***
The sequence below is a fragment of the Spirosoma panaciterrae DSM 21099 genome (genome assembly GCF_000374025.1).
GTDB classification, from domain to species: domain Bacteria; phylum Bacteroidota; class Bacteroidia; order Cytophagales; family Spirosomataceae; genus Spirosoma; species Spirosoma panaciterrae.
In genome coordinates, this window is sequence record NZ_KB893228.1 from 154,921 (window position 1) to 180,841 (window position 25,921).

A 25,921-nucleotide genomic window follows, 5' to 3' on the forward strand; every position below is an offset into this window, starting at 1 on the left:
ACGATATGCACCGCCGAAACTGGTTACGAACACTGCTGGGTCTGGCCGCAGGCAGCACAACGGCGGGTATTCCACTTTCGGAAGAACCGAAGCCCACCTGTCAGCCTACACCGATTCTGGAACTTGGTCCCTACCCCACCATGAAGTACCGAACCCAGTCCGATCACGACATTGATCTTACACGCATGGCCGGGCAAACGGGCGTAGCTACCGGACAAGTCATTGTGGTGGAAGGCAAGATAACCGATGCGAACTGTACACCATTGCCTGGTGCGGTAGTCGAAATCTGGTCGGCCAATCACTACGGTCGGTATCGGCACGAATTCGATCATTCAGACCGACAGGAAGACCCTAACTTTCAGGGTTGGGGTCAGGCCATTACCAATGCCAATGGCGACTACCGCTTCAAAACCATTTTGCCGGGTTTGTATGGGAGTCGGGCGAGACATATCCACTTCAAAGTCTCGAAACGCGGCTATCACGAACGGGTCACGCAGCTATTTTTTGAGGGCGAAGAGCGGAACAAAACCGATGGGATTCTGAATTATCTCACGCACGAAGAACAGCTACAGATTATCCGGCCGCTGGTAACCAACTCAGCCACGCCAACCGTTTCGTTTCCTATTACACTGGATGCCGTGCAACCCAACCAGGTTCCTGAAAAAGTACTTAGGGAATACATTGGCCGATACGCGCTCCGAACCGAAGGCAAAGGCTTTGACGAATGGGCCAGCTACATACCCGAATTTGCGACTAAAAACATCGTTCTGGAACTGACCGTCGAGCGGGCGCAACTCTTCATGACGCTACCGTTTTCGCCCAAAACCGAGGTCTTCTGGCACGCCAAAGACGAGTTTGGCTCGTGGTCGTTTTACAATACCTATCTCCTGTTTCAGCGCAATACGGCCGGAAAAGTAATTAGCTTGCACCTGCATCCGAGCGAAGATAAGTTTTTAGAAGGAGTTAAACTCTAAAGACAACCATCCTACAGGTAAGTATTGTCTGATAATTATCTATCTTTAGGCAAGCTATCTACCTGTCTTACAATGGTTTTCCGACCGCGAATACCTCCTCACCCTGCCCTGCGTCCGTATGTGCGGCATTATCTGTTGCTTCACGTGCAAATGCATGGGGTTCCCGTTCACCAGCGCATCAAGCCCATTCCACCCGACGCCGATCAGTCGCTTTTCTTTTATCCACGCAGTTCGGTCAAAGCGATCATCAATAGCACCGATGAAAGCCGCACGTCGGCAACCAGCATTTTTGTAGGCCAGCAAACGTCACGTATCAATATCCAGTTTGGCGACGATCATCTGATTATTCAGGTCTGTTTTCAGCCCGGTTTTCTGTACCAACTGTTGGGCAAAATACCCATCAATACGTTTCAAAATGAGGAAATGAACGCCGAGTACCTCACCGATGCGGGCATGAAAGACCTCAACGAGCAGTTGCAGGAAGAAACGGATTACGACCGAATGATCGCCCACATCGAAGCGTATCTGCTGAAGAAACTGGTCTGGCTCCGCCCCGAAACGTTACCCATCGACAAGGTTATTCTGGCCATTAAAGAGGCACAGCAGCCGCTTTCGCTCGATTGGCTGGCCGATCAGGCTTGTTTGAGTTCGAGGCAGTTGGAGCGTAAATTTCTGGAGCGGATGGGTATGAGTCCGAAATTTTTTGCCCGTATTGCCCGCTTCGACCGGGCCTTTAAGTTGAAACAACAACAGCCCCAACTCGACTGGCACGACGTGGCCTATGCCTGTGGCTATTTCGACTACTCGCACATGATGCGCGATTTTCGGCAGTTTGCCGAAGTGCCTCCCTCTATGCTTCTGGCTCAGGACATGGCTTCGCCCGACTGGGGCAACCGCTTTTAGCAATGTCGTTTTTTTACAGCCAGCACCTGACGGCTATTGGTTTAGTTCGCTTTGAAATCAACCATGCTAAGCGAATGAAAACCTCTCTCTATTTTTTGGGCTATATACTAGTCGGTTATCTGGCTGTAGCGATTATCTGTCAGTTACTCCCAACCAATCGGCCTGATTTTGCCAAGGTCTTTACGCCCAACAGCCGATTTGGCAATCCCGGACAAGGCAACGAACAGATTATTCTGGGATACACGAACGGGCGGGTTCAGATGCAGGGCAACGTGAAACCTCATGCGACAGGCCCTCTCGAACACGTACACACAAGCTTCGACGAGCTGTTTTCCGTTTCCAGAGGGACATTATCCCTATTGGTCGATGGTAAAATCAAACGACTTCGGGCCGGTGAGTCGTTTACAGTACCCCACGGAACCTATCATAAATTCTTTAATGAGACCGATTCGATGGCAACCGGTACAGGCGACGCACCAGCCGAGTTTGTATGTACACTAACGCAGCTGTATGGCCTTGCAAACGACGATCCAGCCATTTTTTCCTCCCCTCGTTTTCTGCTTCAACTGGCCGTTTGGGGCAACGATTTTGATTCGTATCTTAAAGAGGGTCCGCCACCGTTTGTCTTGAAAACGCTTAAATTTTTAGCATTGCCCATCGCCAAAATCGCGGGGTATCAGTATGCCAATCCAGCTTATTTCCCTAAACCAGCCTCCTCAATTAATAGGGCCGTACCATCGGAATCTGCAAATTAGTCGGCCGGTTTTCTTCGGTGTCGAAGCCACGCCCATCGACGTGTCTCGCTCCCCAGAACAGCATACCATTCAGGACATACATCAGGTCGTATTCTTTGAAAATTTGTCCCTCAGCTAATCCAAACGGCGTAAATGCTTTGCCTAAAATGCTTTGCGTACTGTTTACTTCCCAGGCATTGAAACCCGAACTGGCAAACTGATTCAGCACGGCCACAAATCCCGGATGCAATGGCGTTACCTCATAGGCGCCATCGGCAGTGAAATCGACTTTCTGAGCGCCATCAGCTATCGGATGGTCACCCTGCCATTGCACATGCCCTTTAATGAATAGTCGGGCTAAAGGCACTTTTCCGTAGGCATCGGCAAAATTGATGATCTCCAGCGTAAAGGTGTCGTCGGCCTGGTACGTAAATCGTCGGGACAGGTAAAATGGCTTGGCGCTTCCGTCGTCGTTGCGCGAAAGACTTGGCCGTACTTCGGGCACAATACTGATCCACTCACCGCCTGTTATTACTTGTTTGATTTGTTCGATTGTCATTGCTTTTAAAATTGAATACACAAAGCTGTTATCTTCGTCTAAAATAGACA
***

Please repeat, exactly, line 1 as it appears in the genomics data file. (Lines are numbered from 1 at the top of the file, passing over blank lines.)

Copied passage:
The sequence below is a fragment of the Spirosoma panaciterrae DSM 21099 genome (genome assembly GCF_000374025.1).